A naturally occurring isotope of hydrogen, H-2, having one proton and one neutron in the nucleus.
A hydrogen isotope used in nuclear reactors, accelerators, etc.: symbol, D; at. wt. 2.0141
An isotope of hydrogen whose nucleus has one proton and one neutron and whose atomic mass is 2. Deuterium is used widely as a tracer for analyzing chemical reactions, and it combines with oxygen to form heavy water.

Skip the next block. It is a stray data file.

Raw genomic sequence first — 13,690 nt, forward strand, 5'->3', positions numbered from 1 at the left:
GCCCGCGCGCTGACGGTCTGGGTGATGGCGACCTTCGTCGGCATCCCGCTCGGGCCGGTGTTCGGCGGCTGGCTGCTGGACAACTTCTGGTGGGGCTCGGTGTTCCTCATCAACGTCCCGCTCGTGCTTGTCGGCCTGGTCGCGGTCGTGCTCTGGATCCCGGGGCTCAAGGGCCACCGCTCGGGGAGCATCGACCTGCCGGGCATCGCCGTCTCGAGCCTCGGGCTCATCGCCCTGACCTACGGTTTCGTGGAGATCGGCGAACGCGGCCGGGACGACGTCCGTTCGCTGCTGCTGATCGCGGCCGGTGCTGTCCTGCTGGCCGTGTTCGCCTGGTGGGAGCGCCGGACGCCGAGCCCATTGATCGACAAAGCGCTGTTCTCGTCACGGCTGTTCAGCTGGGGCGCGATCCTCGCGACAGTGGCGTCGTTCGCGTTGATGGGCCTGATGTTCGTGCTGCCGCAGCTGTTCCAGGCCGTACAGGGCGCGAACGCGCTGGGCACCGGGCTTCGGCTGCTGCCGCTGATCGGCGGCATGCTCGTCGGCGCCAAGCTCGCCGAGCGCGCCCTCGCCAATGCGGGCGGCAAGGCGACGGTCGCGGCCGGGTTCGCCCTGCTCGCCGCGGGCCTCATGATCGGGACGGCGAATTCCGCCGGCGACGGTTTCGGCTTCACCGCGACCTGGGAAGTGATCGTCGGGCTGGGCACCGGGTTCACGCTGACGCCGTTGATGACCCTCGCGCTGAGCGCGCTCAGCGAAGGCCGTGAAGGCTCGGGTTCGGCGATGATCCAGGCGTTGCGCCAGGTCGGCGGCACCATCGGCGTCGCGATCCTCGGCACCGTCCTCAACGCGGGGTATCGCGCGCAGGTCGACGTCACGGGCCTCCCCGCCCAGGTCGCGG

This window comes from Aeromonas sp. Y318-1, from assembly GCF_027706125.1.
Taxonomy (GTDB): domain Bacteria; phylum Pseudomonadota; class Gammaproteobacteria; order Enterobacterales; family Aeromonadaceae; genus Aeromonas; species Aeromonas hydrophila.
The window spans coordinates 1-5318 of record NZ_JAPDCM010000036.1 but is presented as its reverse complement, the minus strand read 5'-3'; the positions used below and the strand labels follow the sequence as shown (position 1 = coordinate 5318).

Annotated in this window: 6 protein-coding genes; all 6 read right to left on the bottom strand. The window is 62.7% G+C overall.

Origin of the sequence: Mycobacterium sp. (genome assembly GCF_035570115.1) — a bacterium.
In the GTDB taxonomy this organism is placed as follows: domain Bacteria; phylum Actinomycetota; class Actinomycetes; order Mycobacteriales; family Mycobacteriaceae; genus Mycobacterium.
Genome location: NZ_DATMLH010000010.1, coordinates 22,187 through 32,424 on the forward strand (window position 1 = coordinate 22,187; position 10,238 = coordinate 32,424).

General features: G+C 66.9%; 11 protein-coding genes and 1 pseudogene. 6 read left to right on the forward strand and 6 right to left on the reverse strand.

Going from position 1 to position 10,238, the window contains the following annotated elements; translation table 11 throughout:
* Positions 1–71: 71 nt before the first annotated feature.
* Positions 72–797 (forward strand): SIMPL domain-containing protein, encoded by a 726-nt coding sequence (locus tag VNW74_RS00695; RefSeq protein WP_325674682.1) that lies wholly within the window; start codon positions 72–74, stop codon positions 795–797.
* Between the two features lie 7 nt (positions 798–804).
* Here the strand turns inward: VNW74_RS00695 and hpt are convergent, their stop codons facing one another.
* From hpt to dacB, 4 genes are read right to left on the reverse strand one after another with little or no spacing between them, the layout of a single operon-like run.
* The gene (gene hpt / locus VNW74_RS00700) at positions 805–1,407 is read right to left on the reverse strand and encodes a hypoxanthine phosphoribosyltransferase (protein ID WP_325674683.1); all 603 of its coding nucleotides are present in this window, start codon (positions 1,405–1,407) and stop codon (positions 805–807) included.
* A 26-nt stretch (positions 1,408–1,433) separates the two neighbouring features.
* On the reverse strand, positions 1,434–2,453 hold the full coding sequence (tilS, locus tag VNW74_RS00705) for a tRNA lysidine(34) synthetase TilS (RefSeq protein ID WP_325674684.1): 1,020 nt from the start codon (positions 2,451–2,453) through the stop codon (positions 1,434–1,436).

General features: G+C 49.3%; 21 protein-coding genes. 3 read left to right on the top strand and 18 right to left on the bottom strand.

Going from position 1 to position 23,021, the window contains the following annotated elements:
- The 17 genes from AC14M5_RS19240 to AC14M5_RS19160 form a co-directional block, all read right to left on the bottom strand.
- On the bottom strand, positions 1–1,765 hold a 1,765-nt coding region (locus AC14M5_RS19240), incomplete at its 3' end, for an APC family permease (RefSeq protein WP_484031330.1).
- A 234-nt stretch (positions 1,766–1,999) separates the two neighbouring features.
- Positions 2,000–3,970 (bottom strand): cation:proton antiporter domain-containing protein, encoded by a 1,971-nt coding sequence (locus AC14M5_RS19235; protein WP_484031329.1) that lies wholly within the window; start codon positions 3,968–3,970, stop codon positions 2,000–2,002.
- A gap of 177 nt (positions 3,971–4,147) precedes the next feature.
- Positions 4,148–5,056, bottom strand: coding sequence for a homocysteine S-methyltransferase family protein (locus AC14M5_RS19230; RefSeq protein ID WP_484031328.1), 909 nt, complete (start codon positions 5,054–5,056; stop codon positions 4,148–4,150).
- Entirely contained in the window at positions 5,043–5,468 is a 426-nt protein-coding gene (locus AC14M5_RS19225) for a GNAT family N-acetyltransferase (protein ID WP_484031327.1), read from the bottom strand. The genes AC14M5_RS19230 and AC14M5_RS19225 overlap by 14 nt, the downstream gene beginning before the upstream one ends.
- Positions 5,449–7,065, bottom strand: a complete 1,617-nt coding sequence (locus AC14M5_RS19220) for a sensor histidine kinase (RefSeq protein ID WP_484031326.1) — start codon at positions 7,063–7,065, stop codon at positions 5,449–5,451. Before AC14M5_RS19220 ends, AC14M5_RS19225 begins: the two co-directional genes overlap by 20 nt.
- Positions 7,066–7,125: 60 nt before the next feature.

An atom of this isotope.
There were about 80 deuteriums for every million protiums, and virtually no tritium.
Origin of deuterium
- deuter(o)– –ium
From American Heritage Dictionary of the English Language, 5th Edition
- Coined by Harold Urey, an American chemist, from Ancient Greek δεύτερος (deuteros, “second”) + -ium.